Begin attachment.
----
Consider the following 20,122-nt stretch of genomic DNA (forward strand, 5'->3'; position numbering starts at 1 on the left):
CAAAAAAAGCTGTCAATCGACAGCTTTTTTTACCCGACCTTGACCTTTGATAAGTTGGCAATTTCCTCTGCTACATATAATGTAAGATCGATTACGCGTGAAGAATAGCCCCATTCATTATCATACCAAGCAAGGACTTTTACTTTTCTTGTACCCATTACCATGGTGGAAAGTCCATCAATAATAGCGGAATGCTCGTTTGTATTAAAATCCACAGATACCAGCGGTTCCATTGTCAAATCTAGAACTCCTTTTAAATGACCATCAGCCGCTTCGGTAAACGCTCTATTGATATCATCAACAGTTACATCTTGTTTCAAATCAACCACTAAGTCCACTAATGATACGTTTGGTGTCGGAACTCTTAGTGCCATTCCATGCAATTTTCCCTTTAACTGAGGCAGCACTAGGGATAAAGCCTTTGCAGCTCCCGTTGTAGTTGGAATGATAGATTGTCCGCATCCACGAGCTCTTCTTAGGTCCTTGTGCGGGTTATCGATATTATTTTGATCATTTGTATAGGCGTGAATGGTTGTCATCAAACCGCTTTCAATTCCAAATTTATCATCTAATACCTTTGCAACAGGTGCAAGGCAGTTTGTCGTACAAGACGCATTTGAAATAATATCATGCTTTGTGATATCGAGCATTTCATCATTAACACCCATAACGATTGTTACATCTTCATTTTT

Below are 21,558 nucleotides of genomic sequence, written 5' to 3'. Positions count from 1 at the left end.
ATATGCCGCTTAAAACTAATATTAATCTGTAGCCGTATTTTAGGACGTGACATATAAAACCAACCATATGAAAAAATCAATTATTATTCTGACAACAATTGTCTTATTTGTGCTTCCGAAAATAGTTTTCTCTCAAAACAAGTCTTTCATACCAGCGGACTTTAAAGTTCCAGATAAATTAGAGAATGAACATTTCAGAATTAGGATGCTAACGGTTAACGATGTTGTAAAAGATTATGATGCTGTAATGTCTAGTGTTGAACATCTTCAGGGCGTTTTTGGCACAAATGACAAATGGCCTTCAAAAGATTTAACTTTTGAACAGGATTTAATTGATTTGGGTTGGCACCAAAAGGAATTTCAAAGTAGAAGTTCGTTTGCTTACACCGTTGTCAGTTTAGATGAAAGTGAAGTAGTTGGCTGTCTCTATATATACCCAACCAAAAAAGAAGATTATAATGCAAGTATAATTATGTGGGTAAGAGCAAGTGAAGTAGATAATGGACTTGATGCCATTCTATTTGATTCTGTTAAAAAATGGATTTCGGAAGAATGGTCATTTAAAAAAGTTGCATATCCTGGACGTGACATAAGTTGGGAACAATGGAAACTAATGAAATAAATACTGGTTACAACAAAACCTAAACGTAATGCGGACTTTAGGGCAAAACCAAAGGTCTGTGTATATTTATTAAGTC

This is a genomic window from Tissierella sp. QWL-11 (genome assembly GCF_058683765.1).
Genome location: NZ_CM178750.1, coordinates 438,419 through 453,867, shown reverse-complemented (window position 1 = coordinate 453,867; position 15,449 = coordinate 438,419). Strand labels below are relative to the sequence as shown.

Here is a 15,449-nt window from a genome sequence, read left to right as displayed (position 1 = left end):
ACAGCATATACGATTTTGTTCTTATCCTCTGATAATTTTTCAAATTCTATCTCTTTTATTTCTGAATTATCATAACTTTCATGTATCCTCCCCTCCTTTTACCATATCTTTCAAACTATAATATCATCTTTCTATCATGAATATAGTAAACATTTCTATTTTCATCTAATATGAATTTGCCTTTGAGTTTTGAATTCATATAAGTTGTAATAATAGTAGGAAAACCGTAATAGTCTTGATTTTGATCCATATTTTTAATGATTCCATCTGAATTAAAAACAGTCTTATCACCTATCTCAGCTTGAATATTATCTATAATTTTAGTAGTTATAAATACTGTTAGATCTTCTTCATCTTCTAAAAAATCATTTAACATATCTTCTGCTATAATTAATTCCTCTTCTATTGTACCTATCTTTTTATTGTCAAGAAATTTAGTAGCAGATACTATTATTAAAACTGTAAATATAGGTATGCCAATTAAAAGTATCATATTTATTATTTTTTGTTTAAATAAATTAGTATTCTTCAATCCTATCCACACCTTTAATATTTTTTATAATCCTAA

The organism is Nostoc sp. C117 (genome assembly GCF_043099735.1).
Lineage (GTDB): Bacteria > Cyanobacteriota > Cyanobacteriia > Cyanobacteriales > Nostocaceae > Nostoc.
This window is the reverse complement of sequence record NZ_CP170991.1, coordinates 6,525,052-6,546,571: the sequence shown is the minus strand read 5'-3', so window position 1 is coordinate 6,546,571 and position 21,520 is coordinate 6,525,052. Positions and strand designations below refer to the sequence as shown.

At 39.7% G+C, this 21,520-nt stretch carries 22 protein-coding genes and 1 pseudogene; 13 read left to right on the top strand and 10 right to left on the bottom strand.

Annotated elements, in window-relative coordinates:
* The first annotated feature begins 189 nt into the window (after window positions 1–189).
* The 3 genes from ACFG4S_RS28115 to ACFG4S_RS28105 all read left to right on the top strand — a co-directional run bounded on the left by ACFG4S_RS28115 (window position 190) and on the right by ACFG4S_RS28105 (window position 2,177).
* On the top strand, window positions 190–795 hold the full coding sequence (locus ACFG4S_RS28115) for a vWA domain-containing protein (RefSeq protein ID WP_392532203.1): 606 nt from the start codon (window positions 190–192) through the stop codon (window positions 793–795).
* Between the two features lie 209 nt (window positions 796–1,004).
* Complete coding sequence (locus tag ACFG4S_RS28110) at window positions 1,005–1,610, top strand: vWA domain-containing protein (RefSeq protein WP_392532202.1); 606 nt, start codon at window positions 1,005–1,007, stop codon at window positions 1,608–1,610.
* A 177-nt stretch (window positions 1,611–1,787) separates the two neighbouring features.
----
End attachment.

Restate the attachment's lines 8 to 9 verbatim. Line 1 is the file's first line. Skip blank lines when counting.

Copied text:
ACAGCATATACGATTTTGTTCTTATCCTCTGATAATTTTTCAAATTCTATCTCTTTTATTTCTGAATTATCATAACTTTCATGTATCCTCCCCTCCTTTTACCATATCTTTCAAACTATAATATCATCTTTCTATCATGAATATAGTAAACATTTCTATTTTCATCTAATATGAATTTGCCTTTGAGTTTTGAATTCATATAAGTTGTAATAATAGTAGGAAAACCGTAATAGTCTTGATTTTGATCCATATTTTTAATGATTCCATCTGAATTAAAAACAGTCTTATCACCTATCTCAGCTTGAATATTATCTATAATTTTAGTAGTTATAAATACTGTTAGATCTTCTTCATCTTCTAAAAAATCATTTAACATATCTTCTGCTATAATTAATTCCTCTTCTATTGTACCTATCTTTTTATTGTCAAGAAATTTAGTAGCAGATACTATTATTAAAACTGTAAATATAGGTATGCCAATTAAAAGTATCATATTTATTATTTTTTGTTTAAATAAATTAGTATTCTTCAATCCTATCCACACCTTTAATATTTTTTATAATCCTAA

The organism is Nostoc sp. C117 (genome assembly GCF_043099735.1).